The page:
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Billy Graham will be the first civilian since Rosa Parks to lie in repose at the Capitol

All living presidents have been invited to his funeral.

Billy Graham Continues Crusade at 86 David McNew/Getty Images

Billy Graham, the renowned evangelist and preacher who died at 99 earlier this week, had the distinction of having preached the gospel for up to 215 million people worldwide.

His planned funeral and memorial services reflect the massive scale of his influence in the US, where he was variously known as “America’s pastor” and the “pastor to the presidents” due to his close personal and spiritual relationships with each post-World-War-II president since Harry Truman.

After a private family service today in Asheville, North Carolina, his casket will proceed to the Billy Graham Library in Charlotte, about 130 miles away. His casket will remain, until Wednesday, in his childhood home, which was relocated and reassembled in 2007 on the library grounds. Members of the public will be able to visit to pay their respects on Monday and Tuesday.

On February 28, Graham’s remains will be transferred to the United States Capitol Rotunda, where they will stay until March 2. Members of the public are invited to pay their respects. It is extremely rare for private citizens to lie in repose at the Capitol, which is ordinarily reserved for former presidents, members of Congress, Supreme Court judges, and military commanders; the last person to receive this honor was civil rights activist Rosa Parks, in 2005.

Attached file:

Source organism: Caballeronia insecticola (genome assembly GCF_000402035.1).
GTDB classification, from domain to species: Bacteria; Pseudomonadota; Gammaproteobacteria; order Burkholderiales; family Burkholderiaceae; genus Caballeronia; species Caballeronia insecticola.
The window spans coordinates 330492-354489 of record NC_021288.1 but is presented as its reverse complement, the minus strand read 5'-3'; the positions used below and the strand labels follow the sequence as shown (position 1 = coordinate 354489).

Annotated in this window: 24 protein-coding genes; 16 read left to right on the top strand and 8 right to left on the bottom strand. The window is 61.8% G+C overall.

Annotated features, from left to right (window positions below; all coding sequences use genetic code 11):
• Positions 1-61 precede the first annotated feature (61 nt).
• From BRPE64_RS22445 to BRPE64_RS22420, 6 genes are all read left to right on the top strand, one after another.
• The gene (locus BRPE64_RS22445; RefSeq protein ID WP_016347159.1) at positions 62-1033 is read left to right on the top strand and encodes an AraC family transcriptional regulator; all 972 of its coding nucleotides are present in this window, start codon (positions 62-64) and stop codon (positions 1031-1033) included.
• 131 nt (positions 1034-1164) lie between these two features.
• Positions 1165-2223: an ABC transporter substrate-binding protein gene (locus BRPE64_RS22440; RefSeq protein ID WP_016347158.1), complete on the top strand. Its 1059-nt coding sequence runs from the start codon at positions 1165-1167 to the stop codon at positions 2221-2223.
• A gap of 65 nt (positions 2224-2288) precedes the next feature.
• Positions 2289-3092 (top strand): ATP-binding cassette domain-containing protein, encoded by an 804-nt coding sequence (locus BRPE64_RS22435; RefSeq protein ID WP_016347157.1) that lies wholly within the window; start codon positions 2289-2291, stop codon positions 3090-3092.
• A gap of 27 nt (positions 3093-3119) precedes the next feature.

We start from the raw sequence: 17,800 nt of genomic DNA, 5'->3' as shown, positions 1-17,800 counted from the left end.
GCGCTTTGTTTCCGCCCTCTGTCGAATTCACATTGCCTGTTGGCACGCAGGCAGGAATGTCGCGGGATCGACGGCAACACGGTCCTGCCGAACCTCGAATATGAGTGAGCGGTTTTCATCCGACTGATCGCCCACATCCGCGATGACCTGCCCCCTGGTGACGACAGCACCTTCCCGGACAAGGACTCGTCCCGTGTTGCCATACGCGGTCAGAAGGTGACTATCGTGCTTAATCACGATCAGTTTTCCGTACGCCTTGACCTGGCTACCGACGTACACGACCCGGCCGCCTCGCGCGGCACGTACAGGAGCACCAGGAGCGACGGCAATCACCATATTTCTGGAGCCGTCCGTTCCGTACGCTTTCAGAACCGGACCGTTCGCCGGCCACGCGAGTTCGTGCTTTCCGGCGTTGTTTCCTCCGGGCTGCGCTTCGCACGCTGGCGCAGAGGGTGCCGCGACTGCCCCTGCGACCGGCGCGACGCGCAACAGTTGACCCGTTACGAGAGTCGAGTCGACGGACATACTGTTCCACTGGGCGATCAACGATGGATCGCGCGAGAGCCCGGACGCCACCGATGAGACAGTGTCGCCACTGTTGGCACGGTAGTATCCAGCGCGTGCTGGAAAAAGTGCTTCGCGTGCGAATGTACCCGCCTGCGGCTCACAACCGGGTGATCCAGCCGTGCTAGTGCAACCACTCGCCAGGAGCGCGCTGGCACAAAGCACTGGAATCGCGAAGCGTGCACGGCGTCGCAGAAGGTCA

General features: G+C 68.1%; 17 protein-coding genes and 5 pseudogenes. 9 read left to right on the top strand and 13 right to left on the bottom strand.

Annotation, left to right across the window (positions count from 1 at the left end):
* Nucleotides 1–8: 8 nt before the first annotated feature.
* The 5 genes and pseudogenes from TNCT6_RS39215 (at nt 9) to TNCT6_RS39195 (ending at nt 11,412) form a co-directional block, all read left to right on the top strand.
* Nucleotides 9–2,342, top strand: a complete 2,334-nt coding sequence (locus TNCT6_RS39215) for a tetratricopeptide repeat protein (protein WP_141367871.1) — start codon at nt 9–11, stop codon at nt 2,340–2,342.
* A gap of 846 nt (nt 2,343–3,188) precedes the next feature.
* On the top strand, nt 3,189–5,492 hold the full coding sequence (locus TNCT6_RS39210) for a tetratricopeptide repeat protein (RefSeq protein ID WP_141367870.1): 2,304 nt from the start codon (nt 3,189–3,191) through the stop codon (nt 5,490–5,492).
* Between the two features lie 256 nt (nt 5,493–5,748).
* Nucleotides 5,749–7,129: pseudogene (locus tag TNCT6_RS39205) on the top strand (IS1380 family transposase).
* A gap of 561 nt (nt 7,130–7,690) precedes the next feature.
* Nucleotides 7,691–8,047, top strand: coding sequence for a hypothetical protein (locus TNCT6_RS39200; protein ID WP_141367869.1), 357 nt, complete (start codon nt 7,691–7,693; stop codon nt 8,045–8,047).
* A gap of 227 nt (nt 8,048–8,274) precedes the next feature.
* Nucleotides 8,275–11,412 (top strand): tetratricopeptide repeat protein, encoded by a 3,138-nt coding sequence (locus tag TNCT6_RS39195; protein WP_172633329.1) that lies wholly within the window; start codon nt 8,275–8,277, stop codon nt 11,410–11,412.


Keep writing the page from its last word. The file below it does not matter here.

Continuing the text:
A private, invitation-only funeral will take place March 2 at noon at the Billy Graham Library in Charlotte. The event will take place under a tent, a reference to the tent revivals that marked Graham’s early preaching.

Graham’s casket, like much else about his funeral, was planned by the pastor long before his death. Two simple, $200 plywood caskets were made for Graham and his late wife, Ruth, who died in 2007, by inmates of Louisiana State Penitentiary in Angola, Louisiana, a prison with a longstanding history of brutality and racial tension. The group of incarcerated men who built the caskets, a group who found faith in prison, was led by Richard Liggett, who was serving a life sentence for second-degree murder (Liggett also died in 2007 shortly after the Grahams’ coffins were completed).

According to the Washington Post, Graham had requested that his and his wife’s caskets be made by prisoners at the penitentiary after preaching there in 2005, a request that a prison warden later described as providing prisoners with the “the most profound” opportunity to celebrate their faith.

According to the Billy Graham Association, no upgrades or improvements were made to the casket after Graham’s death, at Graham’s request.

While the final guest list has not yet been announced, invitations have reportedly been sent to both Donald Trump and all living former presidents. Given Graham’s famously close relationship with a number of US presidents, including Jimmy Carter, the elder and younger George Bush, and Barack Obama (who was the first president to visit Graham at his home), it is extremely likely that many, if not all, will attend. Graham will then be buried next to his wife in a prayer garden on the library grounds.

A number of public figures, including both Donald Trump and Barack Obama, have already taken to Twitter to express their condolences.